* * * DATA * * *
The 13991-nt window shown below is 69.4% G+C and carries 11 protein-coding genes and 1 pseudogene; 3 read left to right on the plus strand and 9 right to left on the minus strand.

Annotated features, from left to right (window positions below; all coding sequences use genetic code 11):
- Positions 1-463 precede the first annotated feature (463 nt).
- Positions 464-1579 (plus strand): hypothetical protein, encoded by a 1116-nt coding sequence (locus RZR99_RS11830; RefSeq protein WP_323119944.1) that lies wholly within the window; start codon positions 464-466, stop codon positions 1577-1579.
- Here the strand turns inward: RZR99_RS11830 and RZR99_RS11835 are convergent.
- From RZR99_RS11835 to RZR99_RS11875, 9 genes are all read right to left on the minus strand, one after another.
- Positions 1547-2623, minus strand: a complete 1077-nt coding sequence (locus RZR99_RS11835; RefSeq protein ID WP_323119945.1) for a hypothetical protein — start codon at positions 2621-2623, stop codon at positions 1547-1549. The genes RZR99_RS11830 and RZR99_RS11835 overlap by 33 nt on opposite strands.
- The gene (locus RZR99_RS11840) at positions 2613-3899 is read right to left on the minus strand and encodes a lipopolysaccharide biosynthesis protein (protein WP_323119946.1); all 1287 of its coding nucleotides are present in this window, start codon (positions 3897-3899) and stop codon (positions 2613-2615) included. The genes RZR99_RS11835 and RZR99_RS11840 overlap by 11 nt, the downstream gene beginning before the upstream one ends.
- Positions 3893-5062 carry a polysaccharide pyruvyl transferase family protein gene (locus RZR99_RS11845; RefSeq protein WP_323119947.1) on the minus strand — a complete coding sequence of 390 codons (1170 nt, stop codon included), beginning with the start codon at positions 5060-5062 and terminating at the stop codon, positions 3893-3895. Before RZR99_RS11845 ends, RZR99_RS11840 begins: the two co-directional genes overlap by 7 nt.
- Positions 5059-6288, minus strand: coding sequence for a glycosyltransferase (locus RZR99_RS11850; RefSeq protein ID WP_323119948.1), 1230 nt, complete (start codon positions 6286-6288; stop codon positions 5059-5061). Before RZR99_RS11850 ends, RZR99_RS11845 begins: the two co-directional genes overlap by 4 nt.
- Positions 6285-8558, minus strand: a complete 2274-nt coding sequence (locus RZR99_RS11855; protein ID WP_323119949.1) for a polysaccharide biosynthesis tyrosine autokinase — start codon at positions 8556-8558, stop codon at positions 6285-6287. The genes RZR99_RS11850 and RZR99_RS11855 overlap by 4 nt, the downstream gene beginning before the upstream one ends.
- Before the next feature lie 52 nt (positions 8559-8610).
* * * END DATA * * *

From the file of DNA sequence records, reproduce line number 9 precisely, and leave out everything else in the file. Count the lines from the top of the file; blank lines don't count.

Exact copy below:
- Positions 3893-5062 carry a polysaccharide pyruvyl transferase family protein gene (locus RZR99_RS11845; RefSeq protein WP_323119947.1) on the minus strand — a complete coding sequence of 390 codons (1170 nt, stop codon included), beginning with the start codon at positions 5060-5062 and terminating at the stop codon, positions 3893-3895. Before RZR99_RS11845 ends, RZR99_RS11840 begins: the two co-directional genes overlap by 7 nt.